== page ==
The World Economic Forum is so green this year it could be mistaken for a naturalists' convention.
Beneath the Magic Mountain of Davos, the main floor of its sweeping Congress Centre features a tented sculpture made of seaweed, to showcase natural materials; a large apple tree grafted from 40 different species; and display tables of artisanal work that used to be consigned to museums by Davos-style globalization. The marquee speaking slots once reserved for Sheryl Sandberg and Eric Schmidt are now the property of Greta Thunberg and Jane Goodall. And the small backpacks given to delegates are made of recycled cloth. Even the caterers are encouraged to serve local foods and wines, and adhere to a full day of vegetarian menus this week.
Don’t worry, the WEF hasn’t gone all hippie. It’s just trying to address the biggest risks in business, which are pretty much all related to climate change and the environment. For the first time, the Forum’s Global Risks Report is dominated by them, with the top five spots of likely risks going to environmental issues (extreme weather, climate action failure, natural disaster, biodiversity loss and human-made environmental disasters) – and topping the list for impact, ahead of nuclear war.
Beyond displays of seaweed, the Forum is pushing the world’s top corporations and governments here to pursue a Net Zero strategy, meaning they’d pull as much carbon out of the atmosphere as they put into it. Its new paper, “The Net Zero Challenge: Fast Forward to Decisive Climate Action,” makes the case for unilateral action for countries and companies because the chances of a global or even multilateral solution are dimming by the year.
Some key points:
- Few countries are on course to meet their Paris targets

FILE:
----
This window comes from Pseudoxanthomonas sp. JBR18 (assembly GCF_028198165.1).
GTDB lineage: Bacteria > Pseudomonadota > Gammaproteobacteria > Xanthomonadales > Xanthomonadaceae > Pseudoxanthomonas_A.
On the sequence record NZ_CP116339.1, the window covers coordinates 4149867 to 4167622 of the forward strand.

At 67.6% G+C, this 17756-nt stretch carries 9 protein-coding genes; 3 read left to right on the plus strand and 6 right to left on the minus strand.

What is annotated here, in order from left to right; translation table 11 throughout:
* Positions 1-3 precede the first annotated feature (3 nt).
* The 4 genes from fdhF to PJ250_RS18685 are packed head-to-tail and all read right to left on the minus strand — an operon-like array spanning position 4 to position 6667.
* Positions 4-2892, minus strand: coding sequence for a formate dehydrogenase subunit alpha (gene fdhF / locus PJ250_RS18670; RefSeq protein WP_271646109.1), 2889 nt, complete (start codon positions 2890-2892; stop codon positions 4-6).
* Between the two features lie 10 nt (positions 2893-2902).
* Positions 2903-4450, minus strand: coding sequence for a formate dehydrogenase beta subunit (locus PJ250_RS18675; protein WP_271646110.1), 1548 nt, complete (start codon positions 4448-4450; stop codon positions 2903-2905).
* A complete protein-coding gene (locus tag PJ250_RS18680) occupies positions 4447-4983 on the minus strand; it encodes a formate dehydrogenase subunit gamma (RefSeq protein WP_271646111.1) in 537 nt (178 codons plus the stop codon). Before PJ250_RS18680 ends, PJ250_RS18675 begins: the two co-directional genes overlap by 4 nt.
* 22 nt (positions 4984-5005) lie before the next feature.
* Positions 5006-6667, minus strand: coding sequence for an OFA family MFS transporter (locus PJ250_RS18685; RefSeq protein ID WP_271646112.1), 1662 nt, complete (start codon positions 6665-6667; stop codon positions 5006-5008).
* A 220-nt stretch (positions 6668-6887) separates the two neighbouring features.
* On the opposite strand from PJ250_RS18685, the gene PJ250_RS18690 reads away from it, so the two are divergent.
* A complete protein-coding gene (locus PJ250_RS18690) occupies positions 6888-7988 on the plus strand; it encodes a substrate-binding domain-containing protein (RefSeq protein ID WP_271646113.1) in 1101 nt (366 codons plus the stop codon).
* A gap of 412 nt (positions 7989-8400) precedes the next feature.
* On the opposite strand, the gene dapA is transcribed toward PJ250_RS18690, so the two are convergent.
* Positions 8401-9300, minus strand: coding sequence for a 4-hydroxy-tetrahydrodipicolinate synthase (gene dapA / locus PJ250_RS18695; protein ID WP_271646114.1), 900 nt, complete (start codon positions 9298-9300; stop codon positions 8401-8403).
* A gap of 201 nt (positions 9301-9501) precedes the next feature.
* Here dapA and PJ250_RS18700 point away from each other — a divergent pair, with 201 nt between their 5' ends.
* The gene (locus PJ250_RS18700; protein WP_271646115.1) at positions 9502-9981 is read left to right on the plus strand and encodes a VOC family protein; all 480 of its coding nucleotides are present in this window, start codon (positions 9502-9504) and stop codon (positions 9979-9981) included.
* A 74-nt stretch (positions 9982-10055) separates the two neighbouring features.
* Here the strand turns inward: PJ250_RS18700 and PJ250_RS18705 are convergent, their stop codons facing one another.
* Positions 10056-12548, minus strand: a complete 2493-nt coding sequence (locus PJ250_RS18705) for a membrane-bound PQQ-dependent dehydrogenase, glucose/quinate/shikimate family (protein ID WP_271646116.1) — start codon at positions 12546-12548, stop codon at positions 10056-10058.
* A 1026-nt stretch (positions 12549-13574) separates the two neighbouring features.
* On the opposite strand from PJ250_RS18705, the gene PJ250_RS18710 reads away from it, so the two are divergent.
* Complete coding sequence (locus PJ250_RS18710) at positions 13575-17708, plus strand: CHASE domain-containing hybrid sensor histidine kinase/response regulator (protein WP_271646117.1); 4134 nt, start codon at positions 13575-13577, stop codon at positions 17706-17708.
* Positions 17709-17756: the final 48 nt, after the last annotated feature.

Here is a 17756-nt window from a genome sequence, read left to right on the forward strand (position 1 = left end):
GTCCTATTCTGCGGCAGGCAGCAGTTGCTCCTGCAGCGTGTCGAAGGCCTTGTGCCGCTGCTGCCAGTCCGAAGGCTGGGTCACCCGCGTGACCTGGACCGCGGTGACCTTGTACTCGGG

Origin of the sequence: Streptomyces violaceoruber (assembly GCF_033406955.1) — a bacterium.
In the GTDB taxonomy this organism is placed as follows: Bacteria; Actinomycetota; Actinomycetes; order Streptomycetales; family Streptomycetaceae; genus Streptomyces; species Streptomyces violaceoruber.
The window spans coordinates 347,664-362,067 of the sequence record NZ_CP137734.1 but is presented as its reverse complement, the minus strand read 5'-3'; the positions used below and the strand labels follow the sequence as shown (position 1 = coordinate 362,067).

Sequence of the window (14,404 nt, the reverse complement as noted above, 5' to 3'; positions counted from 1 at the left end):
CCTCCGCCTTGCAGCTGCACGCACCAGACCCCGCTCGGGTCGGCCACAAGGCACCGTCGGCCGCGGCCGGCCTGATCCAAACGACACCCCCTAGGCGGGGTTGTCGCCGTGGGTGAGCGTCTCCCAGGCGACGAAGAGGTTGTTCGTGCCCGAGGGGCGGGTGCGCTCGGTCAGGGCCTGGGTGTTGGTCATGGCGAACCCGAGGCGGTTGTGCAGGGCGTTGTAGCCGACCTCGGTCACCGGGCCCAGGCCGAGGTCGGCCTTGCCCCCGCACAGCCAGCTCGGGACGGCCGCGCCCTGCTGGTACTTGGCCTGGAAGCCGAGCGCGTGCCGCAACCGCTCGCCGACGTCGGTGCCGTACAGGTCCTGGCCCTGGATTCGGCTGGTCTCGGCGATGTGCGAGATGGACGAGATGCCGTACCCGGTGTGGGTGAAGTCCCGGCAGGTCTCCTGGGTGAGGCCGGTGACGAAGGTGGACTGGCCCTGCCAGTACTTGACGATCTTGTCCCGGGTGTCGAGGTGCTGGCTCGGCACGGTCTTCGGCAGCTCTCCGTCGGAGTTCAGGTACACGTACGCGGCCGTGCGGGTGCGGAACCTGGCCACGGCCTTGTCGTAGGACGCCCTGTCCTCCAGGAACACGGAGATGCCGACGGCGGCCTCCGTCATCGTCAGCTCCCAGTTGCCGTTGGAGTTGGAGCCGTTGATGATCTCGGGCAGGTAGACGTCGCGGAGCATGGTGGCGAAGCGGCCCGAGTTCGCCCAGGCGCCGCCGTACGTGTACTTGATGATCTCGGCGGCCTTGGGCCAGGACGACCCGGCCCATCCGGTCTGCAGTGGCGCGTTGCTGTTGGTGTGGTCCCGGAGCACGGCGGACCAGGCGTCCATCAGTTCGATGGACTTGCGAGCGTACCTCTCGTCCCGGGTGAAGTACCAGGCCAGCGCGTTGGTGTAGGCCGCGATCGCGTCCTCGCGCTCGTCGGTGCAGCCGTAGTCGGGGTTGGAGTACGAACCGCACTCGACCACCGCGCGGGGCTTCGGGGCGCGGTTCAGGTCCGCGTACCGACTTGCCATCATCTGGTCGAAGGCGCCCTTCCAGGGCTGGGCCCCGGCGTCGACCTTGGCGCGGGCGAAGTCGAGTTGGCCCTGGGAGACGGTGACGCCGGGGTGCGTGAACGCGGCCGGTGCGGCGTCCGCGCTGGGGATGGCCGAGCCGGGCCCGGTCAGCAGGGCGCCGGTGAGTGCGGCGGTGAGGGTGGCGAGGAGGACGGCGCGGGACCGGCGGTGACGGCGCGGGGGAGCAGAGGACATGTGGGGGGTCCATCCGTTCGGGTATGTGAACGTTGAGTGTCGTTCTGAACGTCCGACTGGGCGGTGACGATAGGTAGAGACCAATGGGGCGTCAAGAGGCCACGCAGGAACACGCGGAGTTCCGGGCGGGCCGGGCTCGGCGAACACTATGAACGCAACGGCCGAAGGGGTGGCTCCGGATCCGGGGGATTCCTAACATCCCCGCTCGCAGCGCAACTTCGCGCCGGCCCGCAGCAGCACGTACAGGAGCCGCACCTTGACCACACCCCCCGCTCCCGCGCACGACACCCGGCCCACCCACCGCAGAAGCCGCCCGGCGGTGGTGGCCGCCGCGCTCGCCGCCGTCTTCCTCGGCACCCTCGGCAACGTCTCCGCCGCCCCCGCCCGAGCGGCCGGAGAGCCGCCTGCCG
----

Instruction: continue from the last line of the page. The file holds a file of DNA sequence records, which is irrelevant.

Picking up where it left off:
- Few countries have a credible plan to get to Net Zero emissions
- Companies and sectors need to chart their own course to Net Zero, and should do so for self-serving reasons: to drive efficiencies, force innovation, earn the social license to operate in communities concerned about climate change, and stay ahead of the demands of regulators and investors
There are plenty of companies at Davos that argue they’re ahead of governments on climate action. Microsoft last week declared it will be carbon negative by 2030. Unilever, Levi’s and IKEA are among those with ambitious plans that aren’t relying on government action, as are major Canadian energy producers Suncor, Cenovus and Canadian Natural Resources, which have each stated a Net Zero goal or released significant emission reduction plans. “While no single actor can halt global warming alone, efforts by leading industrial nations or large corporations can have a multiplier effect,” the WEF report notes.
As Senior Vice-President, Office of the CEO, John advises the executive leadership on emerging trends in Canada’s economy, providing insights grounded in his travels across the country and around the world. His work focuses on technological change and innovation, examining how to successfully navigate the new economy so more people can thrive in the age of disruption. Prior to joining RBC, John spent nearly 25 years at the Globe and Mail, where he served as editor-in-chief, editor of Report on Business, and a foreign correspondent in New Delhi, India. He is the author of three books and has a fourth underway.
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